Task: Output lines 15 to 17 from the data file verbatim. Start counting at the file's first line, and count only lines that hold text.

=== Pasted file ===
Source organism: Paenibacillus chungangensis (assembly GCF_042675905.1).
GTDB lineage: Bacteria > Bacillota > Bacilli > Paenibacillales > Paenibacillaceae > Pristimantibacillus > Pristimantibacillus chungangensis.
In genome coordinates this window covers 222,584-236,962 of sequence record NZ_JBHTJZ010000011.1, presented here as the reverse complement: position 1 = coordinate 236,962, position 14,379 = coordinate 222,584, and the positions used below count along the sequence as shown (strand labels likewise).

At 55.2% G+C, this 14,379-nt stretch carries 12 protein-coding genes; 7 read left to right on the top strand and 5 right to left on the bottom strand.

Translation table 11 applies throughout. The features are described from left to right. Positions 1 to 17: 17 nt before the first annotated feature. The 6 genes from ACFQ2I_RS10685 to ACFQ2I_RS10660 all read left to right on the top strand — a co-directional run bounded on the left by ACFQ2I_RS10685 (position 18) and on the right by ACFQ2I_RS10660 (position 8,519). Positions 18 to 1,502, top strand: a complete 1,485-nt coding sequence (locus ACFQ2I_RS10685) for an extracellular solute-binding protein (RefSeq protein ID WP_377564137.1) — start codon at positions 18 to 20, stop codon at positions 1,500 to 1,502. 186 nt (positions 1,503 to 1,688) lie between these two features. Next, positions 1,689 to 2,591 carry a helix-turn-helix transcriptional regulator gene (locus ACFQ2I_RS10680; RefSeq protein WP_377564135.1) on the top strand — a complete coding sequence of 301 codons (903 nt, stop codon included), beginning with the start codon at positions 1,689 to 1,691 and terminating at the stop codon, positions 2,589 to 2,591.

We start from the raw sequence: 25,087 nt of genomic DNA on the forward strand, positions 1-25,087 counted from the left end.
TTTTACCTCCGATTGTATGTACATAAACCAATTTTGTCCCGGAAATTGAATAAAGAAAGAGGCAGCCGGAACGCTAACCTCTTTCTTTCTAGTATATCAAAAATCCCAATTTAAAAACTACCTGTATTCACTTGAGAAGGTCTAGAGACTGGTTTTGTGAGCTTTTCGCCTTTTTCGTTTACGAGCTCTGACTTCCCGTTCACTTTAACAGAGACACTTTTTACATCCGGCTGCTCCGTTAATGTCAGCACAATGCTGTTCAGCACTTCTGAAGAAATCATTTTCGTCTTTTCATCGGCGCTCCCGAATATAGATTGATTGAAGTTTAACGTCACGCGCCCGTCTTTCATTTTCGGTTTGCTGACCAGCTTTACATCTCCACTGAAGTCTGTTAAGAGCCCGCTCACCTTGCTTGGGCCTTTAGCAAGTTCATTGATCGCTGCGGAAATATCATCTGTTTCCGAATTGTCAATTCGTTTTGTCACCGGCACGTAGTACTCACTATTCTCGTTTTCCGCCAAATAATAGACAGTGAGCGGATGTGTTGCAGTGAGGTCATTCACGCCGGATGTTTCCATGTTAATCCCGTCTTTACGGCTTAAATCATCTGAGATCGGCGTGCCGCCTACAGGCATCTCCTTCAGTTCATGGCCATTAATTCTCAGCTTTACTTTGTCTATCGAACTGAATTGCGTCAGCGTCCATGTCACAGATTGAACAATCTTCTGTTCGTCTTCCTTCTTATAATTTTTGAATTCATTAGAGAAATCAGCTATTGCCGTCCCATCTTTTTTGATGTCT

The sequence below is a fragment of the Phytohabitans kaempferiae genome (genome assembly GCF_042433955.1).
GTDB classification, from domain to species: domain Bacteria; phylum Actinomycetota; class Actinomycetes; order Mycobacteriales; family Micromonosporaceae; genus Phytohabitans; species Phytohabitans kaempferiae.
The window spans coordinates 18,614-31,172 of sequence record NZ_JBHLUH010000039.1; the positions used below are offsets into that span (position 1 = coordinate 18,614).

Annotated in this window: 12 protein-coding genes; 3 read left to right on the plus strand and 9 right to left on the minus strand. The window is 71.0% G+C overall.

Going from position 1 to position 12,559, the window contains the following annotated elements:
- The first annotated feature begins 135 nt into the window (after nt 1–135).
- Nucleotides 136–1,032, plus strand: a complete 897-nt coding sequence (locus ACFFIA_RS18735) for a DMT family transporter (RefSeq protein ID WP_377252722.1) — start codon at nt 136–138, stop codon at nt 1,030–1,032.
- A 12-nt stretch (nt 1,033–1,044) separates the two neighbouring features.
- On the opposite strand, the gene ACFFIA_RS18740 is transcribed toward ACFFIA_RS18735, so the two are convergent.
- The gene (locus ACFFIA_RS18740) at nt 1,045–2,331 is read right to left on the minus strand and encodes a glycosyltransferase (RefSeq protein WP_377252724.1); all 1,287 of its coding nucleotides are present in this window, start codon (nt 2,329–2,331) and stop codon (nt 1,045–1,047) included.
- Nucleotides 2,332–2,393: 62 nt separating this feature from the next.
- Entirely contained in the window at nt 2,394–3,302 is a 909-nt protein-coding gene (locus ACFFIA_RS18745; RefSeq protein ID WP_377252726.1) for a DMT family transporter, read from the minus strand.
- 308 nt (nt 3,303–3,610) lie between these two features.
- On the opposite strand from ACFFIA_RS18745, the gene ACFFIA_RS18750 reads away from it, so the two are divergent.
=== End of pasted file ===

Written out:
- A 12-nt stretch (nt 1,033–1,044) separates the two neighbouring features.
- On the opposite strand, the gene ACFFIA_RS18740 is transcribed toward ACFFIA_RS18735, so the two are convergent.
- The gene (locus ACFFIA_RS18740) at nt 1,045–2,331 is read right to left on the minus strand and encodes a glycosyltransferase (RefSeq protein WP_377252724.1); all 1,287 of its coding nucleotides are present in this window, start codon (nt 2,329–2,331) and stop codon (nt 1,045–1,047) included.